Jacob's swallow study was this morning and he does not appear to be aspirating food or liquids. He does appear to be eating everything however as long as it's been dipped in thousand island dressing. He has started an antacid "drug trial" to see if acid reflux is creeping into his lungs.

He has been on breathing treatments every four hours except at night (which would be a six hour stretch when he wakes in the middle of the night and ends up in our bed AGAIN) for about three months. He has an ear infection. He had one about six weeks ago. His oxygen level in the doctor's office this week was in the low 90's, which is stable but upsetting because he used to register at 100. We will see the pulmonologist again in two weeks to discuss what to do.

Friday, April 22, 2011

Pointless Story Part II

I was definitely shopping around for brain surgery. I had seen Jacob's MRI. I was convinced that the only explanation for how well he was functioning with seizures was a healthy right hemisphere. I hated the left hemisphere as if it was a parasite rather than a part of Jacob. I would have pushed for surgery sooner except that we were told that Jacob would have to fail at least two medications before a neurosurgeon would even look at him. When Jacob was switched from Phenobarbitol to Depakote following the EEG in February 2010, I started pushing. Jacob's MRI convinced Boston as well. I cancelled our appointment with Detroit for a few reasons - Boston, travel and expenses, and Constraint Therapy II scheduled during the time that Detroit would see us. Boston was not interested in doing any additional testing (not even an EEG), which was a source of anxiety for me.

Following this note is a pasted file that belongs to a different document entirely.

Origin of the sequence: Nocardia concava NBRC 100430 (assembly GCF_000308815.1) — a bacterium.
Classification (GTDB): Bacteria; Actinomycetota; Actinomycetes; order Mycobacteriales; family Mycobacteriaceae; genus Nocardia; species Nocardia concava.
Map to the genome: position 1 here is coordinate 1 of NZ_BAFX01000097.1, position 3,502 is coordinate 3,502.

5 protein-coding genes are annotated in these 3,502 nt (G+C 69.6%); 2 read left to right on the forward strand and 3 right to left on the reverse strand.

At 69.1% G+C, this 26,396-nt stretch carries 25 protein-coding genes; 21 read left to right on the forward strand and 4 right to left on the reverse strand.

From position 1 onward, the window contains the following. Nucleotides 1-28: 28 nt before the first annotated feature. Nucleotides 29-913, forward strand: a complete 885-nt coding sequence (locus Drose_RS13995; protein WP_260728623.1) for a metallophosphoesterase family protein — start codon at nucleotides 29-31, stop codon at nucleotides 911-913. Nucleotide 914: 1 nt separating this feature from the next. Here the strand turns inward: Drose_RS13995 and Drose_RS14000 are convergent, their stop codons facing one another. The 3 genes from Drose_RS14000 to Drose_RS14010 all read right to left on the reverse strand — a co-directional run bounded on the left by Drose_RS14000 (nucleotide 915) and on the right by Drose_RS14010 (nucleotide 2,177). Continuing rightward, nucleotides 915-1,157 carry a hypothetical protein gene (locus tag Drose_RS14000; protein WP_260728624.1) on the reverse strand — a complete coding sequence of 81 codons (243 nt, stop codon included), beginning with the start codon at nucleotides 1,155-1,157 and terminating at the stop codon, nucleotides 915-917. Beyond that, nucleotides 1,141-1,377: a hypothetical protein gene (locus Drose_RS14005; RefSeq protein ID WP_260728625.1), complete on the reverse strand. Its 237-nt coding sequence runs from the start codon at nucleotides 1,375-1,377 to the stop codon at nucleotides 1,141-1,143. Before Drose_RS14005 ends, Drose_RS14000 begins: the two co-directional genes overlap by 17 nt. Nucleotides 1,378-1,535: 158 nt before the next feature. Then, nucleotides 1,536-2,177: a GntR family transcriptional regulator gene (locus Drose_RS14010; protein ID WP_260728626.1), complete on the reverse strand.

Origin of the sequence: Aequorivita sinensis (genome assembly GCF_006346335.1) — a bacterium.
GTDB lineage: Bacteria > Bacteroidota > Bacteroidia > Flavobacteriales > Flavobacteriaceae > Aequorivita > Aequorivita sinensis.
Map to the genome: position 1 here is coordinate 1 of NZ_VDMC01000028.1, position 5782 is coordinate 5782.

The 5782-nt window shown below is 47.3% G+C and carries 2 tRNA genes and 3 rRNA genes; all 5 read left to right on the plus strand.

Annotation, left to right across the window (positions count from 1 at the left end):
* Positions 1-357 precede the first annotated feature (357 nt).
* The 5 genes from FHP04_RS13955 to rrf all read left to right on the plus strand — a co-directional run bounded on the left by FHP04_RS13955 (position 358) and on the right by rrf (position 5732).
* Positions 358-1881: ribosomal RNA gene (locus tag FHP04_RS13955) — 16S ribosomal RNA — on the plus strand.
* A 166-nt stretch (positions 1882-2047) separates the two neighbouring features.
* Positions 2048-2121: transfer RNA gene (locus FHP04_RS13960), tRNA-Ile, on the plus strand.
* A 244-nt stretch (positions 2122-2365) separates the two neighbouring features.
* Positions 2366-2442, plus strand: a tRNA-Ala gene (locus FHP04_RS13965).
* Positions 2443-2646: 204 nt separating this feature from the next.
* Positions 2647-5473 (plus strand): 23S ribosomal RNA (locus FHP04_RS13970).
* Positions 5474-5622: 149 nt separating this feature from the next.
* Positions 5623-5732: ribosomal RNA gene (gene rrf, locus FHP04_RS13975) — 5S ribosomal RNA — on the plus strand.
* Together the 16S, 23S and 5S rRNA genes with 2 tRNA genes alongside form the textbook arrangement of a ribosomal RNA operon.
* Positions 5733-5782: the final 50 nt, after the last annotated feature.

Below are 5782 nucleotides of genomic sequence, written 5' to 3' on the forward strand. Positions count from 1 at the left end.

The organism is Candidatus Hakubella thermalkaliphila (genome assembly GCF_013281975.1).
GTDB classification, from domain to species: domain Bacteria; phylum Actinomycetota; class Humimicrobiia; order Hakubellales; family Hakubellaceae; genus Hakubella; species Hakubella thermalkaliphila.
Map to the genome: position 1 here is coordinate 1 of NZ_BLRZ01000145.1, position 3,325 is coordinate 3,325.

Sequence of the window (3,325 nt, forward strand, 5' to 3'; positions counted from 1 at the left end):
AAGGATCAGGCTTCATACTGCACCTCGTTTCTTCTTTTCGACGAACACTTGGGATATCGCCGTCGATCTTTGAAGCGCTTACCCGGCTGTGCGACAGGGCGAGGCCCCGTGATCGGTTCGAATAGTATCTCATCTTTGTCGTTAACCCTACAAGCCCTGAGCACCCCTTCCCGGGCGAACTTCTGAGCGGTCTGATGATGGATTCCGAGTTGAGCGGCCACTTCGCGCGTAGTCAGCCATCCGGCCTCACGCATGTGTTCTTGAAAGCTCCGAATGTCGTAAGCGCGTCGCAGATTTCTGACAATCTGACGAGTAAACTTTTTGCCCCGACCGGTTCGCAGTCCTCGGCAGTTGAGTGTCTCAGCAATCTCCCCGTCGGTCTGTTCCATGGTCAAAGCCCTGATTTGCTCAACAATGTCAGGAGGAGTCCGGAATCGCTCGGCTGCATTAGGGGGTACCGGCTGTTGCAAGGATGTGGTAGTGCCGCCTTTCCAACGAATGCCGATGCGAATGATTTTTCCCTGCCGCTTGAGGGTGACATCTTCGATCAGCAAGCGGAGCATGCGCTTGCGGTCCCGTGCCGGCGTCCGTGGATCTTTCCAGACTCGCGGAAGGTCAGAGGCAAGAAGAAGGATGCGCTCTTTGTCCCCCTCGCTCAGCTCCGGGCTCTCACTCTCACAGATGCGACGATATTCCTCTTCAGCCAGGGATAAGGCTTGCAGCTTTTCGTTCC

I rewind, fast forward, and play all of the time to be sure that I am acting on behalf of Jacob and not my own anxiety. This is a monumental task and as I wrote in Part I, hopefully I have been in God's hands.

Wednesday, April 20, 2011

Pointless Story Part I

I feel like telling a story and like all of my stories it is told through my tired eyes, my own experiences, and my own perceptions. Jacob has always been in God's hands. Hopefully, I have been too.

I created this blog, originally titled "The Jacob Fund", as an informational website for a benefit held in December 2009 to raise money for Jacob's Constraint Therapy in February 2010. I documented his daily progress in the program to share with everyone who supported our family. The blog was intended to be hopeful. I did not intend to interject my own feelings. However, during the Constraint Therapy, Jacob began to show increasing signs of seizure activity and I was scared. I was scared because Jacob continued to have seizures after his Infantile Spasms were resolved in June 2009.